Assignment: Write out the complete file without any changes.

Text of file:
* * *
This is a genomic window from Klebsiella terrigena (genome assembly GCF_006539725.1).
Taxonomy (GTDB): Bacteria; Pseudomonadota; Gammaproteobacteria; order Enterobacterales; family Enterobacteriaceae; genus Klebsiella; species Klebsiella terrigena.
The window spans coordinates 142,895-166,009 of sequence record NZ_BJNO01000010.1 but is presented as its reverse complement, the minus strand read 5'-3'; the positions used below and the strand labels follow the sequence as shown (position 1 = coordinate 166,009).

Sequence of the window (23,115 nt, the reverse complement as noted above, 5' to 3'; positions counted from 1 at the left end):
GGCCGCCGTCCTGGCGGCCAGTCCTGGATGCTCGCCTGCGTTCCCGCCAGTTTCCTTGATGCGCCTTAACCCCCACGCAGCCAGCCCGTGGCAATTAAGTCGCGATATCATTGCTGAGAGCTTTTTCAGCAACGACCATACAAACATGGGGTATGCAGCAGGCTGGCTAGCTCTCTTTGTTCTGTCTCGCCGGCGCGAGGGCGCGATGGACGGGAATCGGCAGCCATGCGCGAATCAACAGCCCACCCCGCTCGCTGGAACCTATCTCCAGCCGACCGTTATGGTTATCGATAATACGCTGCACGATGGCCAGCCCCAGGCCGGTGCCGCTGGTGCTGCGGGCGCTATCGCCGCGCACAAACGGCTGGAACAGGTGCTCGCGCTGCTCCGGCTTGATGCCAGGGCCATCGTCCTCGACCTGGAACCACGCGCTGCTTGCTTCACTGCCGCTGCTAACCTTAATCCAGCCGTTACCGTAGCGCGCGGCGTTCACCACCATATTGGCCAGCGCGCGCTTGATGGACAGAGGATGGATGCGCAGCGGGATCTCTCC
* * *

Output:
This is a genomic window from Klebsiella terrigena (genome assembly GCF_006539725.1).
Taxonomy (GTDB): Bacteria; Pseudomonadota; Gammaproteobacteria; order Enterobacterales; family Enterobacteriaceae; genus Klebsiella; species Klebsiella terrigena.
The window spans coordinates 142,895-166,009 of sequence record NZ_BJNO01000010.1 but is presented as its reverse complement, the minus strand read 5'-3'; the positions used below and the strand labels follow the sequence as shown (position 1 = coordinate 166,009).

Sequence of the window (23,115 nt, the reverse complement as noted above, 5' to 3'; positions counted from 1 at the left end):
GGCCGCCGTCCTGGCGGCCAGTCCTGGATGCTCGCCTGCGTTCCCGCCAGTTTCCTTGATGCGCCTTAACCCCCACGCAGCCAGCCCGTGGCAATTAAGTCGCGATATCATTGCTGAGAGCTTTTTCAGCAACGACCATACAAACATGGGGTATGCAGCAGGCTGGCTAGCTCTCTTTGTTCTGTCTCGCCGGCGCGAGGGCGCGATGGACGGGAATCGGCAGCCATGCGCGAATCAACAGCCCACCCCGCTCGCTGGAACCTATCTCCAGCCGACCGTTATGGTTATCGATAATACGCTGCACGATGGCCAGCCCCAGGCCGGTGCCGCTGGTGCTGCGGGCGCTATCGCCGCGCACAAACGGCTGGAACAGGTGCTCGCGCTGCTCCGGCTTGATGCCAGGGCCATCGTCCTCGACCTGGAACCACGCGCTGCTTGCTTCACTGCCGCTGCTAACCTTAATCCAGCCGTTACCGTAGCGCGCGGCGTTCACCACCATATTGGCCAGCGCGCGCTTGATGGACAGAGGATGGATGCGCAGCGGGATCTCTCC